House of Stone: A Memoir of Home, Family, and a Lost Middle East

This moving memoir (338 pages) was published in February of 2012 by Houghton Mifflin Harcourt. The book takes you to modern Lebanon. Melissa read House of Stone and loved it; it wouldn't be on our site if she didn't recommend it.

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House of Stone

A Memoir of Home, Family, and a Lost Middle East

Anthony Shadid

This bittersweet memoir is the story of Pulitzer Prize-winning journalist Anthony Shadid’s quest to restore his family’s ancestral home in the village of Marjayoun in southern Lebanon.

For decades, Anthony Shadid was one of the best foreign correspondents covering the Middle East. He wrote for The New York Times and The Washington Post and won the Pulitzer Prize twice — in 2003 and in 2010 — for his coverage from Iraq.

In 2006, Shadid was in country, reporting on Lebanon’s conflict with Israel. He visited his family’s hometown and found his family’s now-crumbling estate. About 100 years before, his great-grandfather Isber had built a beautiful home. It was made of stone with decorative arches over the doorways and windows decorated with ornate metalwork. His garden was lush with olive and orange trees.

But when Anthony found it in 2006, it was a ruin, abandoned long ago by the family and destroyed by endless war. The plaster was chipped and flaking; the garden was overrun with weeds.

So he decided to take a year off from work to restore the house. Partly to honor his great-grandfather’s dream but mostly because he was exhausted after years of covering conflicts in the Middle East.

This book weaves the personal story of Shadid’s family with the region’s history and the day-to-day adventures (and misadventures) of literally trying to put his house in order.

It’s no surprise that Shadid does a bang-up job of making complex history more than dates and names. He has a palpable nostalgia for the time when Lebanon, Syria, Jordan, and Israel weren’t countries with borders but were simply The Levant. He calls it a ‘lost era of openness… when all sorts drifted through homelands shared by all.’

But he’s equally taken with modern Lebanon. He introduces us to the fascinating, real-life characters he meets, including a doctor who handcrafts ouds and bouzoukis, a cynical chef, craftsmen with no sense of budget or timeline, and nosy relatives. And everywhere, the gossip and unsolicited opinions. For a long time, the townspeople think he’s crazy or a spy or both. They assume he’s rich, and they’re endlessly curious about how much he pays for things. Mostly so they can mock him for paying too much.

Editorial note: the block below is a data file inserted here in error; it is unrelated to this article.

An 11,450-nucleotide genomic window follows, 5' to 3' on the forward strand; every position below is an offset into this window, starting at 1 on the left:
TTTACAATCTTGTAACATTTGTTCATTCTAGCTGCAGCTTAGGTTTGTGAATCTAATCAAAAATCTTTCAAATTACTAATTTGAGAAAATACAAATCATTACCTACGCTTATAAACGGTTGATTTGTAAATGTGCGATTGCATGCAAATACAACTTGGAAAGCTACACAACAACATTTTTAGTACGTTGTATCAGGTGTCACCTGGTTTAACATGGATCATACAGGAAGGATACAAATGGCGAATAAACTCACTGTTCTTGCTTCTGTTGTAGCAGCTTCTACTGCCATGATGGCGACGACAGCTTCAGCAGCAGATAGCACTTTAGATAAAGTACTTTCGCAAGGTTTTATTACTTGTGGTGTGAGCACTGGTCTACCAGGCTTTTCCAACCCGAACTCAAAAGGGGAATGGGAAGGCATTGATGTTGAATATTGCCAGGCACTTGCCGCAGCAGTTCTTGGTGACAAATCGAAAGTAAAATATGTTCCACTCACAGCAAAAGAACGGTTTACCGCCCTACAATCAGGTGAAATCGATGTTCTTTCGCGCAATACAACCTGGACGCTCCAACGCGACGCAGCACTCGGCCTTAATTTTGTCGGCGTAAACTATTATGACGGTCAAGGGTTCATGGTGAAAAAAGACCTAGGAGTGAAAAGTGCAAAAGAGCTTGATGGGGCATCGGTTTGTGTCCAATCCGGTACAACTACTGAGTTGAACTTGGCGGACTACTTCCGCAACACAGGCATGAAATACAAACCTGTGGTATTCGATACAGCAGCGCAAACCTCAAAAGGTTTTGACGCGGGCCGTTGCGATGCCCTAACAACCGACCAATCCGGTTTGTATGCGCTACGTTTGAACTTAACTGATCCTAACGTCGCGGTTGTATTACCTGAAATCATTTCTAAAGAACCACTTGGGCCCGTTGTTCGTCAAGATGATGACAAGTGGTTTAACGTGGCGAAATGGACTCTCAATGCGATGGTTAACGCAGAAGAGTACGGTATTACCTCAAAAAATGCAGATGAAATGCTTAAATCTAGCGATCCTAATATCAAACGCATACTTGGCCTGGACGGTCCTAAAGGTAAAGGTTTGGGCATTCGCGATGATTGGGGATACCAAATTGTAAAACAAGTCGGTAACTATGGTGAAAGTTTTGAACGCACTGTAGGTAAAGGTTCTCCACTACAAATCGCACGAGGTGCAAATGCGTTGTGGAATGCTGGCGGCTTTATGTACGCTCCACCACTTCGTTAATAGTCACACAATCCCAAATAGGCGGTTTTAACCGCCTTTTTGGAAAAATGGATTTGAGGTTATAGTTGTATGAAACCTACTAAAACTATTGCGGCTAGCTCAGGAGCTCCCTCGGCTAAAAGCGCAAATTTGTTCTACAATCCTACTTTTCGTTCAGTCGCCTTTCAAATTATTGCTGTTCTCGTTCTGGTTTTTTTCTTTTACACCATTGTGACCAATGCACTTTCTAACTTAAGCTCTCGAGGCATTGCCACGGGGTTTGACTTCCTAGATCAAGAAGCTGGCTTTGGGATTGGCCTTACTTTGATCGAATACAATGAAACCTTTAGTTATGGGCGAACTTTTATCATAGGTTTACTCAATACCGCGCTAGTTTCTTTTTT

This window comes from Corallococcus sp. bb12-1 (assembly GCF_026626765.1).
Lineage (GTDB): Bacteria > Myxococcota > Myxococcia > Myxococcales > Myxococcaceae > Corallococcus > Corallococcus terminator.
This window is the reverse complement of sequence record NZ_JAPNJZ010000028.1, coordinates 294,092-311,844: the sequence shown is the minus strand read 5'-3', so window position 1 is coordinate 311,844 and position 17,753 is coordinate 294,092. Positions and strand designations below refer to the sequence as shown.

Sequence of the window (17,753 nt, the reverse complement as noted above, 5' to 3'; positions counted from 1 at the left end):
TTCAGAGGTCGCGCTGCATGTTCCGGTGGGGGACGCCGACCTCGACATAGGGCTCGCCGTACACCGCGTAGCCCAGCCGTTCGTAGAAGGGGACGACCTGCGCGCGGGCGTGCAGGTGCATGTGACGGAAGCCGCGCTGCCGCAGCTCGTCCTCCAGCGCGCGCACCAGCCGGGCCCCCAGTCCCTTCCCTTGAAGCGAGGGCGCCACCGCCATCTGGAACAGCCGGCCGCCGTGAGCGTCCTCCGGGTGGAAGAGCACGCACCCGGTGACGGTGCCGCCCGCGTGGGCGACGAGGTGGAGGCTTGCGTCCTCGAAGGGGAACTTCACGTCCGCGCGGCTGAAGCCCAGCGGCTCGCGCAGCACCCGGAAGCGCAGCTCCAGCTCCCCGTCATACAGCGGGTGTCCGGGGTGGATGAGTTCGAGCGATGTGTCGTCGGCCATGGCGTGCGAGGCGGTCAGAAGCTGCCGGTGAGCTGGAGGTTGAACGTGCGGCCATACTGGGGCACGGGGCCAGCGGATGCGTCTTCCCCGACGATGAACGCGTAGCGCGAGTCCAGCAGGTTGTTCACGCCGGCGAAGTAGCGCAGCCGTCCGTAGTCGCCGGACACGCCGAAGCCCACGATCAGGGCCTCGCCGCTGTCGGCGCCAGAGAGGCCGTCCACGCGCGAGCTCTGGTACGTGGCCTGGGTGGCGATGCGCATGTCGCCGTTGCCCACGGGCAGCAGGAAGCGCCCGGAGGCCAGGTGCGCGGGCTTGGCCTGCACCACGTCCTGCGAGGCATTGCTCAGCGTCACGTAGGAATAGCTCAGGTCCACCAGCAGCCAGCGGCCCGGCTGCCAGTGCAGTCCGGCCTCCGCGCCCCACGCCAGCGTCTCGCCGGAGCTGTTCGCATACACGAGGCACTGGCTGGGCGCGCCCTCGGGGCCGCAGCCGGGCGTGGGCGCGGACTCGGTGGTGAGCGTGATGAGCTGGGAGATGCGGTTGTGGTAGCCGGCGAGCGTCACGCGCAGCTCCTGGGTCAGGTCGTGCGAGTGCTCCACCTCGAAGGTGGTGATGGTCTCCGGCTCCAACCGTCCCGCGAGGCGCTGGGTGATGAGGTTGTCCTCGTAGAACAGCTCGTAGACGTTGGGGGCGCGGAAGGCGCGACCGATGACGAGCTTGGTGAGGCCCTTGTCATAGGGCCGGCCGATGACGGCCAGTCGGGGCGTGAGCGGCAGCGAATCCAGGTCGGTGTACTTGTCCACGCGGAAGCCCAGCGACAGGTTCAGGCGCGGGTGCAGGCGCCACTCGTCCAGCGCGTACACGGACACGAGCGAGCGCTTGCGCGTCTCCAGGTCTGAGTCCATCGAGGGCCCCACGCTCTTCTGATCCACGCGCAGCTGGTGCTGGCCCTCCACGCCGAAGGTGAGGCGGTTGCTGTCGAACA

One of the most highly contested elements of the restoration involves tiles. Tiles! Shadid falls helplessly in love with the idea of decorating the floors with cemento tiles — the traditional floor covering decorated with colorful geometric patterns. The selection, buying, transport, and installation of those tiles become an epic saga that highlights the differences in Western and Middle Eastern thinking.

Shadid has the insight of a journalist but crafts sentences like a poet. In a passage explaining why these tiles mean so much to him, he writes, ‘Cultures that may seem as durable as stone can break like glass, leaving all the things that held them together unattended. I believe that the craftsman, the artist, the cook, and the silversmith are peacemakers. They instill grace; they lull the world to calm.’

Eventually, Shadid finished the house. He returned to reporting, got married, and wrote this book. But sadly, just two weeks before it was released, he died in Syria: While covering the resistance against the government, he died from an asthma attack. After he was cremated, his wife buried his ashes between the two olive trees in his garden in Marjayoun.

Olive trees are ubiquitous in Marjayoun, with forests scattered throughout the plain near Deir Mimas, on the way to the Litani River. Glowing in the pink light of dusk, the trees are as lonely as they are rugged, centuries sometimes interred in their gnarled trunks… It seems appropriate that these eccentric-looking trees produce the odd, delicious product called the olive. Olives may be the subtlest of fruits, though I had never really considered them until I arrived in Marjayoun, where they are requisite at every meal and often inspire spirited conversations over their origins and attributes (sometimes fantastical). The olive is malak al-sufra, after all, the king of the table, and its disposition and appearance must be kept under constant scrutiny as harvest approaches. Timing, I learned, is everything. — Anthony Shadid

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